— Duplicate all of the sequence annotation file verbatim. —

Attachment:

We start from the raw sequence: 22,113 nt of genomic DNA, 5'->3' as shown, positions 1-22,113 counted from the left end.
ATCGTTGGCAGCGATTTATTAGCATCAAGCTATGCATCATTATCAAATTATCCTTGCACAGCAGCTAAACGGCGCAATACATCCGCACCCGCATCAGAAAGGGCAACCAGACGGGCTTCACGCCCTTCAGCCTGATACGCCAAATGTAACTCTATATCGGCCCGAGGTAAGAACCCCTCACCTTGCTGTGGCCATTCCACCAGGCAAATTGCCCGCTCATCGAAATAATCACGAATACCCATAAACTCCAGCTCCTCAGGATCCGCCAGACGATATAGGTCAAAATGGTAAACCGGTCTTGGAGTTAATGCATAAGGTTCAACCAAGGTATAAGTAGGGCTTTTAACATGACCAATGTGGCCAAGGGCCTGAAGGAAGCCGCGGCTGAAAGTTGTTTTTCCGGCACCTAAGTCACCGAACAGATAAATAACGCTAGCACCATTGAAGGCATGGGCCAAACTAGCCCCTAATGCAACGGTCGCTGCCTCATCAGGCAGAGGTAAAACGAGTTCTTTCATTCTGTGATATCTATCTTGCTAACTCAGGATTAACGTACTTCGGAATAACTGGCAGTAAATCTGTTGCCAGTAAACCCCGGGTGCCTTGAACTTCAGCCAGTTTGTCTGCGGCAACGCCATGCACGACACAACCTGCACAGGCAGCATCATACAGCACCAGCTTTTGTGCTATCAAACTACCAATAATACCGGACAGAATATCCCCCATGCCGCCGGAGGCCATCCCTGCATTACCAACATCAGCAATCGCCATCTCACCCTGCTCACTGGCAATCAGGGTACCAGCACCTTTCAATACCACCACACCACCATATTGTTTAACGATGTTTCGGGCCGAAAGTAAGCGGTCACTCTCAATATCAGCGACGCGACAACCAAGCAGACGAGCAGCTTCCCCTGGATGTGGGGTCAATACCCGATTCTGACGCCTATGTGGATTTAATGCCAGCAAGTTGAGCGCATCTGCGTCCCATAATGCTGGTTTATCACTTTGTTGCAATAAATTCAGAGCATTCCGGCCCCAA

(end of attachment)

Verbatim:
We start from the raw sequence: 22,113 nt of genomic DNA, 5'->3' as shown, positions 1-22,113 counted from the left end.
ATCGTTGGCAGCGATTTATTAGCATCAAGCTATGCATCATTATCAAATTATCCTTGCACAGCAGCTAAACGGCGCAATACATCCGCACCCGCATCAGAAAGGGCAACCAGACGGGCTTCACGCCCTTCAGCCTGATACGCCAAATGTAACTCTATATCGGCCCGAGGTAAGAACCCCTCACCTTGCTGTGGCCATTCCACCAGGCAAATTGCCCGCTCATCGAAATAATCACGAATACCCATAAACTCCAGCTCCTCAGGATCCGCCAGACGATATAGGTCAAAATGGTAAACCGGTCTTGGAGTTAATGCATAAGGTTCAACCAAGGTATAAGTAGGGCTTTTAACATGACCAATGTGGCCAAGGGCCTGAAGGAAGCCGCGGCTGAAAGTTGTTTTTCCGGCACCTAAGTCACCGAACAGATAAATAACGCTAGCACCATTGAAGGCATGGGCCAAACTAGCCCCTAATGCAACGGTCGCTGCCTCATCAGGCAGAGGTAAAACGAGTTCTTTCATTCTGTGATATCTATCTTGCTAACTCAGGATTAACGTACTTCGGAATAACTGGCAGTAAATCTGTTGCCAGTAAACCCCGGGTGCCTTGAACTTCAGCCAGTTTGTCTGCGGCAACGCCATGCACGACACAACCTGCACAGGCAGCATCATACAGCACCAGCTTTTGTGCTATCAAACTACCAATAATACCGGACAGAATATCCCCCATGCCGCCGGAGGCCATCCCTGCATTACCAACATCAGCAATCGCCATCTCACCCTGCTCACTGGCAATCAGGGTACCAGCACCTTTCAATACCACCACACCACCATATTGTTTAACGATGTTTCGGGCCGAAAGTAAGCGGTCACTCTCAATATCAGCGACGCGACAACCAAGCAGACGAGCAGCTTCCCCTGGATGTGGGGTCAATACCCGATTCTGACGCCTATGTGGATTTAATGCCAGCAAGTTGAGCGCATCTGCGTCCCATAATGCTGGTTTATCACTTTGTTGCAATAAATTCAGAGCATTCCGGCCCCAA